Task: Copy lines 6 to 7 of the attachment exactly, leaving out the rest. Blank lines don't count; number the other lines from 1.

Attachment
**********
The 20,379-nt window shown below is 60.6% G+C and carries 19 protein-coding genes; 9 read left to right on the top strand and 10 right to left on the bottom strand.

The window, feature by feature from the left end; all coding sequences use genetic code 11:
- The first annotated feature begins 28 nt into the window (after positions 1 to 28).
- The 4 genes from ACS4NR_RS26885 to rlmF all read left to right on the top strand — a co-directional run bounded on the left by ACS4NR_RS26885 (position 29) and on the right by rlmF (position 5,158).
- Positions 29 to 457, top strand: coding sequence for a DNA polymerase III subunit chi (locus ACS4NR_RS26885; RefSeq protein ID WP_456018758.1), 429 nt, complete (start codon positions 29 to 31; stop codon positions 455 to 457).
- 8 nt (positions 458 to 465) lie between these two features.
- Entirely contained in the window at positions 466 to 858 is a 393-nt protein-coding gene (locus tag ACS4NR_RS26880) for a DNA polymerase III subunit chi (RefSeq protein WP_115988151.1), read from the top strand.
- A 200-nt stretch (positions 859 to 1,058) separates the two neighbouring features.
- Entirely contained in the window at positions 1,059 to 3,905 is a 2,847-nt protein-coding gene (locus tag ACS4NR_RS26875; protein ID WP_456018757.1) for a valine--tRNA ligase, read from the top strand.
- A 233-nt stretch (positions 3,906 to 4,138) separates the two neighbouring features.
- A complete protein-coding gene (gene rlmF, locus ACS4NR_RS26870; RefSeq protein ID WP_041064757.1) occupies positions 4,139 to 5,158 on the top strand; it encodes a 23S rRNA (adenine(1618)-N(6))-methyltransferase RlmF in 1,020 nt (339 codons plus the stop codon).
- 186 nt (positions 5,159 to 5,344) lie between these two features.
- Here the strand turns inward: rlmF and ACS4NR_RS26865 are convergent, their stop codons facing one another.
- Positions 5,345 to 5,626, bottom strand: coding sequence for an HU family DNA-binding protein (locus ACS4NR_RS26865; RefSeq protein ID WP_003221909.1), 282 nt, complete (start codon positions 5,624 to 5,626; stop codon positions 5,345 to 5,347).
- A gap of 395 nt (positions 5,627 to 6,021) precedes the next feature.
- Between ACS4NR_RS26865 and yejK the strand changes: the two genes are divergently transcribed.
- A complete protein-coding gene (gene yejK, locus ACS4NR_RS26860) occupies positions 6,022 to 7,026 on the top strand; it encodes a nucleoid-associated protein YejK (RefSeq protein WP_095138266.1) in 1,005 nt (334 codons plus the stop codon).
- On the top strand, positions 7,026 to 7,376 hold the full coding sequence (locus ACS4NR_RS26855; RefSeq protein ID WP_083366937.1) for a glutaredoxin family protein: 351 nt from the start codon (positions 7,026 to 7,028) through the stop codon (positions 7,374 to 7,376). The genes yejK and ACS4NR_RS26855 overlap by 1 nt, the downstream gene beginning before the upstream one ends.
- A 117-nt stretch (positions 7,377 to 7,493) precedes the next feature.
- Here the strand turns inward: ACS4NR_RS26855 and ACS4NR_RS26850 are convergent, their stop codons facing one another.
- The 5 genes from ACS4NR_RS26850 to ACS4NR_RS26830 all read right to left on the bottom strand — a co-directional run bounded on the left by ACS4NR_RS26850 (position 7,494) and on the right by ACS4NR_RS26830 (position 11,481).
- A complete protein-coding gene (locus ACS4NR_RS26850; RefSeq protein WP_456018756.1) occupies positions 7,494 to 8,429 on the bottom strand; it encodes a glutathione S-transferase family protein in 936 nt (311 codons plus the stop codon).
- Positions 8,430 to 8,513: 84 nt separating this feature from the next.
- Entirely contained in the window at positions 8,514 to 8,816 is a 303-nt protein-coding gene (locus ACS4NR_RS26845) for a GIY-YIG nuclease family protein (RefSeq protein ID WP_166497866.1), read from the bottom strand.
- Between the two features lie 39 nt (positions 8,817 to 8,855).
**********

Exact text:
- 8 nt (positions 458 to 465) lie between these two features.
- Entirely contained in the window at positions 466 to 858 is a 393-nt protein-coding gene (locus tag ACS4NR_RS26880) for a DNA polymerase III subunit chi (RefSeq protein WP_115988151.1), read from the top strand.